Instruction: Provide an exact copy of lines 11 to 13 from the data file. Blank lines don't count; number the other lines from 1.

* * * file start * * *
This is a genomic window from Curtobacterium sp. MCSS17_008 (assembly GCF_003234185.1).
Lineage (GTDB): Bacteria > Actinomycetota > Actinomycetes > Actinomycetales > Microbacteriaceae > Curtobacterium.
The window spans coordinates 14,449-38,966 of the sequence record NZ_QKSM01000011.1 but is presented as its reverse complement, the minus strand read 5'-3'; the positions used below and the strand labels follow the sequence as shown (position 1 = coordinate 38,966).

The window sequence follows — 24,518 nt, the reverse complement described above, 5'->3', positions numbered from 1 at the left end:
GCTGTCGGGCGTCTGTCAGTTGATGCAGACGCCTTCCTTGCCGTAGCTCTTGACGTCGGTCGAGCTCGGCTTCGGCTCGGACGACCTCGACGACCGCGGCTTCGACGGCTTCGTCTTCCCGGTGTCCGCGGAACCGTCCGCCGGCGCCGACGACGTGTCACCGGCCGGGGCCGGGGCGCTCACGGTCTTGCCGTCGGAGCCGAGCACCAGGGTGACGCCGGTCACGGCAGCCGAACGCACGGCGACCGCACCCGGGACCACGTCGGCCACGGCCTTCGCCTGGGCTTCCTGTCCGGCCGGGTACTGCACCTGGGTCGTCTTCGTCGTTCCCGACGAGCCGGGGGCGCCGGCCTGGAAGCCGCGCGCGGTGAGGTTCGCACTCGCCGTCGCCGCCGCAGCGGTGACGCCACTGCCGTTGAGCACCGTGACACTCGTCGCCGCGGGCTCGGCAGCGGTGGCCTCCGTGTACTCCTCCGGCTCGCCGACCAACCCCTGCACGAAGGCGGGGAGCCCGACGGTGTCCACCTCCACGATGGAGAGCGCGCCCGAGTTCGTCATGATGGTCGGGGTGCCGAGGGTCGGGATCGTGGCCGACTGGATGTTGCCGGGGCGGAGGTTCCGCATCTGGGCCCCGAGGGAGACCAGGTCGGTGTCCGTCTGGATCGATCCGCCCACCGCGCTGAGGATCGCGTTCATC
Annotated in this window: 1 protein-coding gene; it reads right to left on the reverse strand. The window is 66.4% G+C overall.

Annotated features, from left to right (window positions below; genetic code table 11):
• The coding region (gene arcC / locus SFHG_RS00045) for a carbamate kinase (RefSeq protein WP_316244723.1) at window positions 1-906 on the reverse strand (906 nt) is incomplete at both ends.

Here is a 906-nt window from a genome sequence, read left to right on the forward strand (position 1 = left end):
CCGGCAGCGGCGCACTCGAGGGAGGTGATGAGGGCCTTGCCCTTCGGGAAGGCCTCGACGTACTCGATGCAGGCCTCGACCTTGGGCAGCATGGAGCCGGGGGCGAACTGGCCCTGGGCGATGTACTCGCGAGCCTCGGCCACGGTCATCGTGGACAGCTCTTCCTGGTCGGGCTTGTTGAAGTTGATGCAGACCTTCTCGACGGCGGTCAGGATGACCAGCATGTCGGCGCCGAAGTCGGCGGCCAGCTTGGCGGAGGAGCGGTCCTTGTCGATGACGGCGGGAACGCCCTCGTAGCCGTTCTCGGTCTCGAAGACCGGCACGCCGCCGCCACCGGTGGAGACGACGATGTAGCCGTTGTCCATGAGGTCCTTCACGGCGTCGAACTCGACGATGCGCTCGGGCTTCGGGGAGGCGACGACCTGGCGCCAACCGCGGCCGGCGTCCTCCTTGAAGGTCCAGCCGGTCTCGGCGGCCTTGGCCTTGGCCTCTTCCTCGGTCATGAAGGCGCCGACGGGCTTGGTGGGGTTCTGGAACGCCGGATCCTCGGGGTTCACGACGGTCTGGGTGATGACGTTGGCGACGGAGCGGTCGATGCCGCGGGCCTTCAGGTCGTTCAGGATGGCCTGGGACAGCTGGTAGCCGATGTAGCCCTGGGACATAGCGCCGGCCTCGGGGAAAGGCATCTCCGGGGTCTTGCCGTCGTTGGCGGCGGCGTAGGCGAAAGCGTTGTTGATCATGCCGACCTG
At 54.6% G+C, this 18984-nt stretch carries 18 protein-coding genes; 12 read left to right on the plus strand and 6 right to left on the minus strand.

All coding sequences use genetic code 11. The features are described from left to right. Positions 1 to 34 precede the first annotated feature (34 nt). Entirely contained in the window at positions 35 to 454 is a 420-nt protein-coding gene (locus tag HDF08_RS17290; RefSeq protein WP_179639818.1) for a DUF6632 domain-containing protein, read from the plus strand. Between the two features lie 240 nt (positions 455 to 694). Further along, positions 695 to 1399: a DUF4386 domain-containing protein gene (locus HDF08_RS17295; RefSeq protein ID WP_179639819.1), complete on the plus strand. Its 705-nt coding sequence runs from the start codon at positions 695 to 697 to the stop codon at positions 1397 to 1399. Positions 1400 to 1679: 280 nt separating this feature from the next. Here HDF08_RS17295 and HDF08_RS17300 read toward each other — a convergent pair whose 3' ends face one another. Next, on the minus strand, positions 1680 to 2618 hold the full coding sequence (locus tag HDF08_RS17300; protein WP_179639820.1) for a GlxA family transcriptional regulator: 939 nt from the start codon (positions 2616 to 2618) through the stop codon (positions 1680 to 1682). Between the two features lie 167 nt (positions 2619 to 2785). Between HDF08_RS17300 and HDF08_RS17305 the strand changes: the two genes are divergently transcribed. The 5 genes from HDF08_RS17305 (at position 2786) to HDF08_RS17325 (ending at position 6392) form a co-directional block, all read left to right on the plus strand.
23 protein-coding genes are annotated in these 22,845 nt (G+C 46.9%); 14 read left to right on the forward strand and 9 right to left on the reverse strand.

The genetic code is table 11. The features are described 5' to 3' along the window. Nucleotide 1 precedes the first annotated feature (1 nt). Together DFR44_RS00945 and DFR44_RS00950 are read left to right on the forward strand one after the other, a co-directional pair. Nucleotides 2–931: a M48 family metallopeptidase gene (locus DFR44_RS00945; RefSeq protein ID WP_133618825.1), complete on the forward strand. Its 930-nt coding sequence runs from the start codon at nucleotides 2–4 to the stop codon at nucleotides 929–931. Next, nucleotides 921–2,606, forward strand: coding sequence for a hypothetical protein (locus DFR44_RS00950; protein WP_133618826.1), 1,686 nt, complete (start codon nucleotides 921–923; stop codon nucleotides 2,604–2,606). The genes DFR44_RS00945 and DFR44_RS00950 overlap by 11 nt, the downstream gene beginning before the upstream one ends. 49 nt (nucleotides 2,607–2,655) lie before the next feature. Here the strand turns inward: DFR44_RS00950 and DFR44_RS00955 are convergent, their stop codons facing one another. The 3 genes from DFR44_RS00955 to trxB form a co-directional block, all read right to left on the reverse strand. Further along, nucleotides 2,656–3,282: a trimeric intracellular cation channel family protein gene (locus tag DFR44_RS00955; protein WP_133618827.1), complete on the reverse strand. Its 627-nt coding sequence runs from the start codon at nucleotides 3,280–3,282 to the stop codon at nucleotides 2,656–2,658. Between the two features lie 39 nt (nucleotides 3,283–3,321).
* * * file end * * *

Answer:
At 54.6% G+C, this 18984-nt stretch carries 18 protein-coding genes; 12 read left to right on the plus strand and 6 right to left on the minus strand.

All coding sequences use genetic code 11. The features are described from left to right. Positions 1 to 34 precede the first annotated feature (34 nt). Entirely contained in the window at positions 35 to 454 is a 420-nt protein-coding gene (locus tag HDF08_RS17290; RefSeq protein WP_179639818.1) for a DUF6632 domain-containing protein, read from the plus strand. Between the two features lie 240 nt (positions 455 to 694). Further along, positions 695 to 1399: a DUF4386 domain-containing protein gene (locus HDF08_RS17295; RefSeq protein ID WP_179639819.1), complete on the plus strand. Its 705-nt coding sequence runs from the start codon at positions 695 to 697 to the stop codon at positions 1397 to 1399. Positions 1400 to 1679: 280 nt separating this feature from the next. Here HDF08_RS17295 and HDF08_RS17300 read toward each other — a convergent pair whose 3' ends face one another. Next, on the minus strand, positions 1680 to 2618 hold the full coding sequence (locus tag HDF08_RS17300; protein WP_179639820.1) for a GlxA family transcriptional regulator: 939 nt from the start codon (positions 2616 to 2618) through the stop codon (positions 1680 to 1682). Between the two features lie 167 nt (positions 2619 to 2785). Between HDF08_RS17300 and HDF08_RS17305 the strand changes: the two genes are divergently transcribed. The 5 genes from HDF08_RS17305 (at position 2786) to HDF08_RS17325 (ending at position 6392) form a co-directional block, all read left to right on the plus strand.
23 protein-coding genes are annotated in these 22,845 nt (G+C 46.9%); 14 read left to right on the forward strand and 9 right to left on the reverse strand.